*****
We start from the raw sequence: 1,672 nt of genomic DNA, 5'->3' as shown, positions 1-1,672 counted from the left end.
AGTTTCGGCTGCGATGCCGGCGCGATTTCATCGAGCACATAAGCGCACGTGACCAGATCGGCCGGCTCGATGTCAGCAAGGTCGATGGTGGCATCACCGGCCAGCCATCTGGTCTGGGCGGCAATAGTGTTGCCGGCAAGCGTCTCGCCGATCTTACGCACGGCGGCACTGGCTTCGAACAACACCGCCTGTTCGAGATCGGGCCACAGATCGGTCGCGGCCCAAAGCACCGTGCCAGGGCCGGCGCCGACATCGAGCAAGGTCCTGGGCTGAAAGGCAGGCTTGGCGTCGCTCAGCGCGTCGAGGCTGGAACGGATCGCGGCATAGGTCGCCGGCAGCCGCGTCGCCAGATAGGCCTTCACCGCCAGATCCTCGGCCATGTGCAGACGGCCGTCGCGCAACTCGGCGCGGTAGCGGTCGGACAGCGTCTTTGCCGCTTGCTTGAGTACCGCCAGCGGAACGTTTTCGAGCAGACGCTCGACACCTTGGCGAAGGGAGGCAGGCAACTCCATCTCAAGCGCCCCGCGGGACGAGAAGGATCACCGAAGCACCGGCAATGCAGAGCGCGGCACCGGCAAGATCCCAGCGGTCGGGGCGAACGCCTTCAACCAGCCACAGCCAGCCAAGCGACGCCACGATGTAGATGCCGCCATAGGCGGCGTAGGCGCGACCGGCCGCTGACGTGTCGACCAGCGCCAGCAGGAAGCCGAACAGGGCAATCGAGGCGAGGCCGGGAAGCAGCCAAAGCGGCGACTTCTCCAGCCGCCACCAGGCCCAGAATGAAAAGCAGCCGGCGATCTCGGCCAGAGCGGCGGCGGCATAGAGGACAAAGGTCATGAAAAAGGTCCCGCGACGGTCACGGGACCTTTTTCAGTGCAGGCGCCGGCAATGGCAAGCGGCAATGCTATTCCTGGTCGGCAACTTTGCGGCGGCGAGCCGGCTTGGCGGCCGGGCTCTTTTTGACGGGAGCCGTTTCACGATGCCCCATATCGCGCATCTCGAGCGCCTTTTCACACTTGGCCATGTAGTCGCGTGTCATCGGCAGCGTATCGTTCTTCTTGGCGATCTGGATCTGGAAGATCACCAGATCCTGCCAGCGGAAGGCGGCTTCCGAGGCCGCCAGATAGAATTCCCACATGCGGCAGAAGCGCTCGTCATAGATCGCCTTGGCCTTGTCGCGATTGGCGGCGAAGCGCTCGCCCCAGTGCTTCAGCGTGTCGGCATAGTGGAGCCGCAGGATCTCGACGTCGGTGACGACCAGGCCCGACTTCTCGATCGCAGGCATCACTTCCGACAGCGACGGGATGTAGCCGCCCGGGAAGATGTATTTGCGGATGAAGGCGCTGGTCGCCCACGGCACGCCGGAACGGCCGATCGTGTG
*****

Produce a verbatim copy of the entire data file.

We start from the raw sequence: 1,672 nt of genomic DNA, 5'->3' as shown, positions 1-1,672 counted from the left end.
AGTTTCGGCTGCGATGCCGGCGCGATTTCATCGAGCACATAAGCGCACGTGACCAGATCGGCCGGCTCGATGTCAGCAAGGTCGATGGTGGCATCACCGGCCAGCCATCTGGTCTGGGCGGCAATAGTGTTGCCGGCAAGCGTCTCGCCGATCTTACGCACGGCGGCACTGGCTTCGAACAACACCGCCTGTTCGAGATCGGGCCACAGATCGGTCGCGGCCCAAAGCACCGTGCCAGGGCCGGCGCCGACATCGAGCAAGGTCCTGGGCTGAAAGGCAGGCTTGGCGTCGCTCAGCGCGTCGAGGCTGGAACGGATCGCGGCATAGGTCGCCGGCAGCCGCGTCGCCAGATAGGCCTTCACCGCCAGATCCTCGGCCATGTGCAGACGGCCGTCGCGCAACTCGGCGCGGTAGCGGTCGGACAGCGTCTTTGCCGCTTGCTTGAGTACCGCCAGCGGAACGTTTTCGAGCAGACGCTCGACACCTTGGCGAAGGGAGGCAGGCAACTCCATCTCAAGCGCCCCGCGGGACGAGAAGGATCACCGAAGCACCGGCAATGCAGAGCGCGGCACCGGCAAGATCCCAGCGGTCGGGGCGAACGCCTTCAACCAGCCACAGCCAGCCAAGCGACGCCACGATGTAGATGCCGCCATAGGCGGCGTAGGCGCGACCGGCCGCTGACGTGTCGACCAGCGCCAGCAGGAAGCCGAACAGGGCAATCGAGGCGAGGCCGGGAAGCAGCCAAAGCGGCGACTTCTCCAGCCGCCACCAGGCCCAGAATGAAAAGCAGCCGGCGATCTCGGCCAGAGCGGCGGCGGCATAGAGGACAAAGGTCATGAAAAAGGTCCCGCGACGGTCACGGGACCTTTTTCAGTGCAGGCGCCGGCAATGGCAAGCGGCAATGCTATTCCTGGTCGGCAACTTTGCGGCGGCGAGCCGGCTTGGCGGCCGGGCTCTTTTTGACGGGAGCCGTTTCACGATGCCCCATATCGCGCATCTCGAGCGCCTTTTCACACTTGGCCATGTAGTCGCGTGTCATCGGCAGCGTATCGTTCTTCTTGGCGATCTGGATCTGGAAGATCACCAGATCCTGCCAGCGGAAGGCGGCTTCCGAGGCCGCCAGATAGAATTCCCACATGCGGCAGAAGCGCTCGTCATAGATCGCCTTGGCCTTGTCGCGATTGGCGGCGAAGCGCTCGCCCCAGTGCTTCAGCGTGTCGGCATAGTGGAGCCGCAGGATCTCGACGTCGGTGACGACCAGGCCCGACTTCTCGATCGCAGGCATCACTTCCGACAGCGACGGGATGTAGCCGCCCGGGAAGATGTATTTGCGGATGAAGGCGCTGGTCGCCCACGGCACGCCGGAACGGCCGATCGTGTG